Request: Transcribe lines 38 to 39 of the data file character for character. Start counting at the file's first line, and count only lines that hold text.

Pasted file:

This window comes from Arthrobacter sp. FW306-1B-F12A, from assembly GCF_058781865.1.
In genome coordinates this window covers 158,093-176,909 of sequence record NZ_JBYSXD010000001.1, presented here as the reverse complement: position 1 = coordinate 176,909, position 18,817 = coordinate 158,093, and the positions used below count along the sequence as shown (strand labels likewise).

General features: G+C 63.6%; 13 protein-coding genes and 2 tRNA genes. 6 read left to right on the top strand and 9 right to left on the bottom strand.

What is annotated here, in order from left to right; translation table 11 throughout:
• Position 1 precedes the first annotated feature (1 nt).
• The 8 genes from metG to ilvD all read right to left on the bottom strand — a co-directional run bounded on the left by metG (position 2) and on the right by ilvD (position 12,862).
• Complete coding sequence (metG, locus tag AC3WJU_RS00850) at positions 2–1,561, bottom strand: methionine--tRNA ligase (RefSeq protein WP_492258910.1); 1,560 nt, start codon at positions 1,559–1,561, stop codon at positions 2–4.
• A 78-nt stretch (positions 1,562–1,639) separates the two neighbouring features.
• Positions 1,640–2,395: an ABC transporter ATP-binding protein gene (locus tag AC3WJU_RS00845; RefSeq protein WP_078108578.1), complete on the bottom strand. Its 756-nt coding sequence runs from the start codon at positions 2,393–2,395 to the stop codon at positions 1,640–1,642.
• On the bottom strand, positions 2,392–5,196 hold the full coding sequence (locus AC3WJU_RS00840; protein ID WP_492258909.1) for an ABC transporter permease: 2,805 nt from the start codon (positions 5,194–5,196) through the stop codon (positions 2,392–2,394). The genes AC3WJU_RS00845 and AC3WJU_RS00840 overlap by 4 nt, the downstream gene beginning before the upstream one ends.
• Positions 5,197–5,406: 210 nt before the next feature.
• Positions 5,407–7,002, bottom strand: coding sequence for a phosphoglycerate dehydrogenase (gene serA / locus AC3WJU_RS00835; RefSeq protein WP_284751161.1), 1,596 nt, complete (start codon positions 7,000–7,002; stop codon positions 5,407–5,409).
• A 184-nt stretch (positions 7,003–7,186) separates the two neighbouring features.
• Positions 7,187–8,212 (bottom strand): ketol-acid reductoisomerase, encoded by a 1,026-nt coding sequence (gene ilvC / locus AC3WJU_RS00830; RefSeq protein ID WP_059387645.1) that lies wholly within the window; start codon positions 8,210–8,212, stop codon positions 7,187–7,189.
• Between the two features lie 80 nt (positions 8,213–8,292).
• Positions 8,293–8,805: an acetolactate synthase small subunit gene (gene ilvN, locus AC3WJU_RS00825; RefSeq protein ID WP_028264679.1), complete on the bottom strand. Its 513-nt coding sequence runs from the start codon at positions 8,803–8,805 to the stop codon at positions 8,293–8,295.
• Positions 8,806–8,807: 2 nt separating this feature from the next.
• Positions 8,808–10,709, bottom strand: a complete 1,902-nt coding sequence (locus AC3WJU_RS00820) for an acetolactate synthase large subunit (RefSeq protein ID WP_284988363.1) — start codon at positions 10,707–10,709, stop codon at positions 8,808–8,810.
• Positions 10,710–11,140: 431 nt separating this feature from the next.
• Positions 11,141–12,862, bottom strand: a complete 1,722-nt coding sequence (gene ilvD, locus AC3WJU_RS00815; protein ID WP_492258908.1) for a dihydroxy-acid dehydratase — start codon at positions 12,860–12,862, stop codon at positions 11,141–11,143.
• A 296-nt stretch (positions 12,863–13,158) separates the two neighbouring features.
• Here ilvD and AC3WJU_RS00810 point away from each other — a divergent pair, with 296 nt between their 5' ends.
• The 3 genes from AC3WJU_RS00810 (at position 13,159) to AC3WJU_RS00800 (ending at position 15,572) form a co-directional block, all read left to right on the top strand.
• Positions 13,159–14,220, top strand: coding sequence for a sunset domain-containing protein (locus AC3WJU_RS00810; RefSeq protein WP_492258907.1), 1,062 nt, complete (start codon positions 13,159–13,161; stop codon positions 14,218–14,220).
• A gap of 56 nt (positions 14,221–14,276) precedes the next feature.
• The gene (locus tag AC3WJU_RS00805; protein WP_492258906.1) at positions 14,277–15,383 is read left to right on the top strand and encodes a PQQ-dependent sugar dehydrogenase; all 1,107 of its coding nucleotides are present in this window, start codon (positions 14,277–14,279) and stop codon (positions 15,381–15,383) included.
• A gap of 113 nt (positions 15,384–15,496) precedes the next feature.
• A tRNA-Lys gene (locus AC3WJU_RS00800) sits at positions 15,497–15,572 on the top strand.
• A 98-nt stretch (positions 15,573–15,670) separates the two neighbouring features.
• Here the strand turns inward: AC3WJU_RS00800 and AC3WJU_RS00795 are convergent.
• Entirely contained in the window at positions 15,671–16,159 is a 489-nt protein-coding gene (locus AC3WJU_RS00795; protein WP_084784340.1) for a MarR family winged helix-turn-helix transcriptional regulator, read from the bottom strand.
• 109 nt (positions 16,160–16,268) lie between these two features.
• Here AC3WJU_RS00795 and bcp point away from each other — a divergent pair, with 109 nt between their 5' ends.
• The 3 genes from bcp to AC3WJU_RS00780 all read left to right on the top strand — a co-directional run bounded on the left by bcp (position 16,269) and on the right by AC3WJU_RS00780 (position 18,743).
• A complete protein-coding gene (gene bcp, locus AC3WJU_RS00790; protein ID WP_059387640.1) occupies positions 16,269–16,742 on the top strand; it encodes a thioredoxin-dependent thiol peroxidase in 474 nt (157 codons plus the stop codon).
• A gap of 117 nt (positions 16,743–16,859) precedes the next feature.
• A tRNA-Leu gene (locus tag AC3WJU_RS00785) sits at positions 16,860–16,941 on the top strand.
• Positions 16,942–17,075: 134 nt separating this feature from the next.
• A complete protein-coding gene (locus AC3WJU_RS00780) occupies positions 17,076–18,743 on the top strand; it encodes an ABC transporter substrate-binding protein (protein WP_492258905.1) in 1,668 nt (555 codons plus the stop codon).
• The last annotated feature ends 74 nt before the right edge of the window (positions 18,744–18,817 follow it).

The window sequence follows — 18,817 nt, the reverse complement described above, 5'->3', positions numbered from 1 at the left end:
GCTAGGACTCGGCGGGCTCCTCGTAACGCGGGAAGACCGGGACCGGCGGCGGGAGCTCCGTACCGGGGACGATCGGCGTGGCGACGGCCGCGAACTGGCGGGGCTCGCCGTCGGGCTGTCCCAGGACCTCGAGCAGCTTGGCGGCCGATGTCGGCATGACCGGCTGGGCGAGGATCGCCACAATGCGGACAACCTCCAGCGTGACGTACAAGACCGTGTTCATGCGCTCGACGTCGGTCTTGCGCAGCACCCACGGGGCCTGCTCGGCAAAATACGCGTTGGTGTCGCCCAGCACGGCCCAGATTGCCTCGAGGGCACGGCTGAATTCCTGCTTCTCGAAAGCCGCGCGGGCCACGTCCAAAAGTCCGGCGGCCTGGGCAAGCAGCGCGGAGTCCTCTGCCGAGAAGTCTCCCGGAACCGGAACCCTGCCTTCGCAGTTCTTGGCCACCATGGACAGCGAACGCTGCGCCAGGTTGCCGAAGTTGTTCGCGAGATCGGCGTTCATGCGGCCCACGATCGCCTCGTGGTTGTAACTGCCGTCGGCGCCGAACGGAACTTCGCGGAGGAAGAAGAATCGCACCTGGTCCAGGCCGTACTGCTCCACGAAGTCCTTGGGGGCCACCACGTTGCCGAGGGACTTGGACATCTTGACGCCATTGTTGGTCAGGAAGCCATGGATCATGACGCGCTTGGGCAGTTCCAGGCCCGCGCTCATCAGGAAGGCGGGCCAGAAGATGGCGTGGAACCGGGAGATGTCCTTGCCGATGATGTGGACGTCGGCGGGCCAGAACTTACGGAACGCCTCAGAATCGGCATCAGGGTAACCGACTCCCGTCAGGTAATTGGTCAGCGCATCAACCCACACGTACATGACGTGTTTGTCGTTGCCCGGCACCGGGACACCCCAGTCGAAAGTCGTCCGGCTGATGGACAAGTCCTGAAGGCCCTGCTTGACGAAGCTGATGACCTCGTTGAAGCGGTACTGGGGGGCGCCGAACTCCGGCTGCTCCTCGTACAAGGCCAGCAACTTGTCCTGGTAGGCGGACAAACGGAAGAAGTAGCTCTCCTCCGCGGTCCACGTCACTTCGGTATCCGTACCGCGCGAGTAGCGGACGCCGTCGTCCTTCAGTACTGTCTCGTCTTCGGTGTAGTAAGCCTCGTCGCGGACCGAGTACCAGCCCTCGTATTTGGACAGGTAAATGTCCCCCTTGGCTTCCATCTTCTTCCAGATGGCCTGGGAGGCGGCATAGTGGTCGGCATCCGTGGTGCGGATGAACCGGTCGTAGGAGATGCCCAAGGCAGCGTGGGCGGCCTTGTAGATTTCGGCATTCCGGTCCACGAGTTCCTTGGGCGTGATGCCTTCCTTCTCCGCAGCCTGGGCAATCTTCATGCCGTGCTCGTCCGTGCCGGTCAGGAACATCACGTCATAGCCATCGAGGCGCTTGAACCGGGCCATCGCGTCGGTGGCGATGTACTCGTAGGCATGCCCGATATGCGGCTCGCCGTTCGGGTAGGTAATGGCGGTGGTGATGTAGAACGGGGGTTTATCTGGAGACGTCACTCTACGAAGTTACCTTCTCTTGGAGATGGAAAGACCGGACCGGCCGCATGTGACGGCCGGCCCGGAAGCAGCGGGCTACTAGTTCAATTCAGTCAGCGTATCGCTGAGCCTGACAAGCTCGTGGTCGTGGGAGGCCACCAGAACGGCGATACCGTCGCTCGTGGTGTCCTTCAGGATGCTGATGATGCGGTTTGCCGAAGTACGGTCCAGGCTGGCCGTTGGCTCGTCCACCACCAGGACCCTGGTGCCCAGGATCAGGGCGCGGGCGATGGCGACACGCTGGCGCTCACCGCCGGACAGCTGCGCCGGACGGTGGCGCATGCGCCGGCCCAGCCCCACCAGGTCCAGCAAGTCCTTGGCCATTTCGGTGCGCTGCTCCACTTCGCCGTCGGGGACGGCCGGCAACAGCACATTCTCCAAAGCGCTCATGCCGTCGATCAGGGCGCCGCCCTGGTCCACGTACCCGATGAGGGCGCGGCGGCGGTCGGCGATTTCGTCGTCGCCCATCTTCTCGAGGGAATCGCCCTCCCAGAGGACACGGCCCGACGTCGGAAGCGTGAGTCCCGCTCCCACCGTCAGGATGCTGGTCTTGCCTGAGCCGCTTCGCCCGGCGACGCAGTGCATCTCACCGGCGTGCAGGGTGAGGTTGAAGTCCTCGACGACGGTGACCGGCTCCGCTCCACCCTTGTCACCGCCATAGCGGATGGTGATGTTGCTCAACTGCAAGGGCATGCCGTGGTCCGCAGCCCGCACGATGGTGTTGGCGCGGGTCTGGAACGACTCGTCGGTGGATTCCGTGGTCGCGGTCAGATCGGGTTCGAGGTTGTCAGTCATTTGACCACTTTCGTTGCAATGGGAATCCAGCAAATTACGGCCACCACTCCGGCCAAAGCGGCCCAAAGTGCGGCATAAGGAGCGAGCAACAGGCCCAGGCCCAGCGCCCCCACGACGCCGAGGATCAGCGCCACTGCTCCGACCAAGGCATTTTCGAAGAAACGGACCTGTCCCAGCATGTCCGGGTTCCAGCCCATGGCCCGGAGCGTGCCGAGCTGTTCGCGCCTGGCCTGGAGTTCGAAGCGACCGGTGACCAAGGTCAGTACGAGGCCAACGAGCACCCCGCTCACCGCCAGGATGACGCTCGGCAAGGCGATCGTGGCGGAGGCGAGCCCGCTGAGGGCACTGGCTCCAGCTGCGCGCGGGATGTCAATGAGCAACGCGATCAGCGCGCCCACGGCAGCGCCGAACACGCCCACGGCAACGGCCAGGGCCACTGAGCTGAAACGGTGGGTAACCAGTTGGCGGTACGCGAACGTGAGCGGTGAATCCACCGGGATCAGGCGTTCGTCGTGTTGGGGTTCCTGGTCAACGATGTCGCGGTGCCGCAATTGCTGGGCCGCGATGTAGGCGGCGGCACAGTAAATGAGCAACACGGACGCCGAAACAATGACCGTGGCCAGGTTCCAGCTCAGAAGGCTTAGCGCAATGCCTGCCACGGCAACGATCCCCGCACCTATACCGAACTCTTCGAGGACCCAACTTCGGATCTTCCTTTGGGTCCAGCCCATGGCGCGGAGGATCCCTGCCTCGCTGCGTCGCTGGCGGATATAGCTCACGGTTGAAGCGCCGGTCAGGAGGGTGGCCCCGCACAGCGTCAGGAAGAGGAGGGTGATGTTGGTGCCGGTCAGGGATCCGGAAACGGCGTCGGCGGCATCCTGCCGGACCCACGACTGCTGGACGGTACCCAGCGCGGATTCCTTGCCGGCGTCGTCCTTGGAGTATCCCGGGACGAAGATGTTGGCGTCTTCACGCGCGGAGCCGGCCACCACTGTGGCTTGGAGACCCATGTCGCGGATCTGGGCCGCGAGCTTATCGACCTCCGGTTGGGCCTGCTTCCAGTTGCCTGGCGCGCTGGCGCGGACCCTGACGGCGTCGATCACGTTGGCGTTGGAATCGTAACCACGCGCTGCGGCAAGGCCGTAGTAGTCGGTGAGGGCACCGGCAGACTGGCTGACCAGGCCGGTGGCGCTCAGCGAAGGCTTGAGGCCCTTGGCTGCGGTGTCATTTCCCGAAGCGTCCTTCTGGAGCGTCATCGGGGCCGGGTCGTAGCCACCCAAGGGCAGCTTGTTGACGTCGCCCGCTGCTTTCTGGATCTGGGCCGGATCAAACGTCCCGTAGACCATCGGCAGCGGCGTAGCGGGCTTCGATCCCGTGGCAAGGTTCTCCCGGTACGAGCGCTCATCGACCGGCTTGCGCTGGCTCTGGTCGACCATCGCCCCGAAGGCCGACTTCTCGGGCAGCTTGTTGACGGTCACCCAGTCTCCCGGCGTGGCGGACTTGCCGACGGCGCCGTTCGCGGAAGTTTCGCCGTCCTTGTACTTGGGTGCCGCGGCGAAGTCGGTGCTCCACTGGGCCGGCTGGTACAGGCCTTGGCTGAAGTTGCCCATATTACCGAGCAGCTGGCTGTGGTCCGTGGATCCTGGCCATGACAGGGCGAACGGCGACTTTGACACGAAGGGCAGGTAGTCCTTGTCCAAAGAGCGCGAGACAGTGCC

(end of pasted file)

• Positions 16,942–17,075: 134 nt separating this feature from the next.
• A complete protein-coding gene (locus AC3WJU_RS00780) occupies positions 17,076–18,743 on the top strand; it encodes an ABC transporter substrate-binding protein (protein WP_492258905.1) in 1,668 nt (555 codons plus the stop codon).